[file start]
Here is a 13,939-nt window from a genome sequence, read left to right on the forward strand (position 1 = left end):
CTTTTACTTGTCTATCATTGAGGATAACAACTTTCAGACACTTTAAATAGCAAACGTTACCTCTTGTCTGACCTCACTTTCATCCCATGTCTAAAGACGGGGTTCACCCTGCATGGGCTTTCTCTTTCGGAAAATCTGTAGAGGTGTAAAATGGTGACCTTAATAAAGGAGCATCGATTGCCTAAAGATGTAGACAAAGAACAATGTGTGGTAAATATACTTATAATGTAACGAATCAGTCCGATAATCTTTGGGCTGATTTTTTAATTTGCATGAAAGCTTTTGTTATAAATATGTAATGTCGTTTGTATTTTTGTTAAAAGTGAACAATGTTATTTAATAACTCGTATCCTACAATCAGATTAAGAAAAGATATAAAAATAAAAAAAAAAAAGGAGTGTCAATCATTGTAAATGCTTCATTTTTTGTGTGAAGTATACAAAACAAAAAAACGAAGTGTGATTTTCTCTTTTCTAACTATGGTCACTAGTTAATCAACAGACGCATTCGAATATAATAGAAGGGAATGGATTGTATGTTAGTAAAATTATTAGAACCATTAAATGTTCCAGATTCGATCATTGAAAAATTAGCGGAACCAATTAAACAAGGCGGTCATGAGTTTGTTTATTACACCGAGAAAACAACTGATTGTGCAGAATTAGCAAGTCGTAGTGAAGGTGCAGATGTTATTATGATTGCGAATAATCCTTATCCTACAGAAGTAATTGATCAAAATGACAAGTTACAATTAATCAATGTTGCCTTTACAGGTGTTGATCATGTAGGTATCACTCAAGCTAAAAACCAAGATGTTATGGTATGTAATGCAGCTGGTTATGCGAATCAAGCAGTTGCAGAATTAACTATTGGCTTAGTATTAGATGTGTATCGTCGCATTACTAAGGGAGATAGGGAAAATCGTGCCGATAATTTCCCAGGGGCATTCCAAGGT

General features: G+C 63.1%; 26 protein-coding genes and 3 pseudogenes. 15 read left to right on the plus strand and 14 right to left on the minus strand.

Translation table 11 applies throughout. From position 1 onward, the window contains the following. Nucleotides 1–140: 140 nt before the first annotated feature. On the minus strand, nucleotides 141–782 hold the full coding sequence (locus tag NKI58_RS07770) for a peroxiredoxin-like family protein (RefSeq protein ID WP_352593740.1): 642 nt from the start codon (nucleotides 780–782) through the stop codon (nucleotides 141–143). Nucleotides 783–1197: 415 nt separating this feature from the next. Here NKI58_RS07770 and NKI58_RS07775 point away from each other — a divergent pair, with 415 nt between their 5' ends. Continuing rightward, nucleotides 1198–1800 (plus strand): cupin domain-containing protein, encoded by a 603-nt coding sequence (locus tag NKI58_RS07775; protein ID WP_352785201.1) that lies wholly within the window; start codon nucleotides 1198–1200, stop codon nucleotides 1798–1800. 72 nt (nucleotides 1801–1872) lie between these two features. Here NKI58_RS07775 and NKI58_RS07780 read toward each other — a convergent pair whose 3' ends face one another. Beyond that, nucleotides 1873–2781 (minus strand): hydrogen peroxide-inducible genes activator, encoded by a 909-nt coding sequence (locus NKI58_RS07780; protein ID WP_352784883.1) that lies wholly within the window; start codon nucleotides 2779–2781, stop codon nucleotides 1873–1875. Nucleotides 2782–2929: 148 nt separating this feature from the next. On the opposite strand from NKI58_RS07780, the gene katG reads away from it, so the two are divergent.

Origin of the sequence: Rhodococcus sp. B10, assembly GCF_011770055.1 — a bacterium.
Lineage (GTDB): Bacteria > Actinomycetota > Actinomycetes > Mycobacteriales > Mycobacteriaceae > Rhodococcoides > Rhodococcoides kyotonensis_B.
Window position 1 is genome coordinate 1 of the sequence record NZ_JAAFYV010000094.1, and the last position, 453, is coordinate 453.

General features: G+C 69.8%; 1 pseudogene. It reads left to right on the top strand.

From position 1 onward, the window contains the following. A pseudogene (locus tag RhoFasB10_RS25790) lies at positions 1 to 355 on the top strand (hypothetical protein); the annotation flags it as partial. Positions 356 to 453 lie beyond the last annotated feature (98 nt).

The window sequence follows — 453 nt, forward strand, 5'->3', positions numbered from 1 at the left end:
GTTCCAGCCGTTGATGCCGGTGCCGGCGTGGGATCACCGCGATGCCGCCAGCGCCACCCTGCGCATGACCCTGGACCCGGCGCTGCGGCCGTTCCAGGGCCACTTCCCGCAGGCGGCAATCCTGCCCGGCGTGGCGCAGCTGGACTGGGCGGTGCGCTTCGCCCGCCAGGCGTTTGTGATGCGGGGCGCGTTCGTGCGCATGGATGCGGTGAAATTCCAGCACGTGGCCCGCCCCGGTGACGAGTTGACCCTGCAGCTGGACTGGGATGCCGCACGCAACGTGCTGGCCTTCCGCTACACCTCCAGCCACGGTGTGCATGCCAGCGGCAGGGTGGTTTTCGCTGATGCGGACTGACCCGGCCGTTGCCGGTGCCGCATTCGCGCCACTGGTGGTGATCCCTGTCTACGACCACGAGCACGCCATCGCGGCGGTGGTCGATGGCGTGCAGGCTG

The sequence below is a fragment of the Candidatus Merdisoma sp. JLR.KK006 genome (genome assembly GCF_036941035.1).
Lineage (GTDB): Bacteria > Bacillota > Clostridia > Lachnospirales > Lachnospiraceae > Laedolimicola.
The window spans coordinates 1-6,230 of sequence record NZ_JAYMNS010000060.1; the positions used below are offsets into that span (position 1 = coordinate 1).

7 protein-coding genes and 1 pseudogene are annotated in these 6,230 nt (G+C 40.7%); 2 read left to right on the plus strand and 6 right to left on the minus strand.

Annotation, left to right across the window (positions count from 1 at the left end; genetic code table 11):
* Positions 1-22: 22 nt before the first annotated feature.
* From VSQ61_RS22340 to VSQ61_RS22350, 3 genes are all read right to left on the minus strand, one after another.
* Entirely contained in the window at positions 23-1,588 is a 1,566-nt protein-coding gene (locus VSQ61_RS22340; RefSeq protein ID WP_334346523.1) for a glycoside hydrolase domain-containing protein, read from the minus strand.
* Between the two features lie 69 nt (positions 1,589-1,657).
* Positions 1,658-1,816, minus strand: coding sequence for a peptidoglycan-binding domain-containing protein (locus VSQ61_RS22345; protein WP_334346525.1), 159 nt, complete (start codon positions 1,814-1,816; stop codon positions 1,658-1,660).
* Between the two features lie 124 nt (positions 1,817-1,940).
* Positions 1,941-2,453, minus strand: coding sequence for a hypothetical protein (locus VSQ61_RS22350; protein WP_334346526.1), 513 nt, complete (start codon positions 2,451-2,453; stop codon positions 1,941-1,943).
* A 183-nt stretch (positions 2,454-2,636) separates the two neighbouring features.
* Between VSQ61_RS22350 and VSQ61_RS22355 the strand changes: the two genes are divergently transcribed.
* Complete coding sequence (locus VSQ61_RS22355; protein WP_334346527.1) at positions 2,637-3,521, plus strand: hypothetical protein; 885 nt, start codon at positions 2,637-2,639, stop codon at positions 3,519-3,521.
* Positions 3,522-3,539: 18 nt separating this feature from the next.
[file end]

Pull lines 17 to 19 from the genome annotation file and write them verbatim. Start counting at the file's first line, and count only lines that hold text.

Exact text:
* Positions 1-22: 22 nt before the first annotated feature.
* From VSQ61_RS22340 to VSQ61_RS22350, 3 genes are all read right to left on the minus strand, one after another.
* Entirely contained in the window at positions 23-1,588 is a 1,566-nt protein-coding gene (locus VSQ61_RS22340; RefSeq protein ID WP_334346523.1) for a glycoside hydrolase domain-containing protein, read from the minus strand.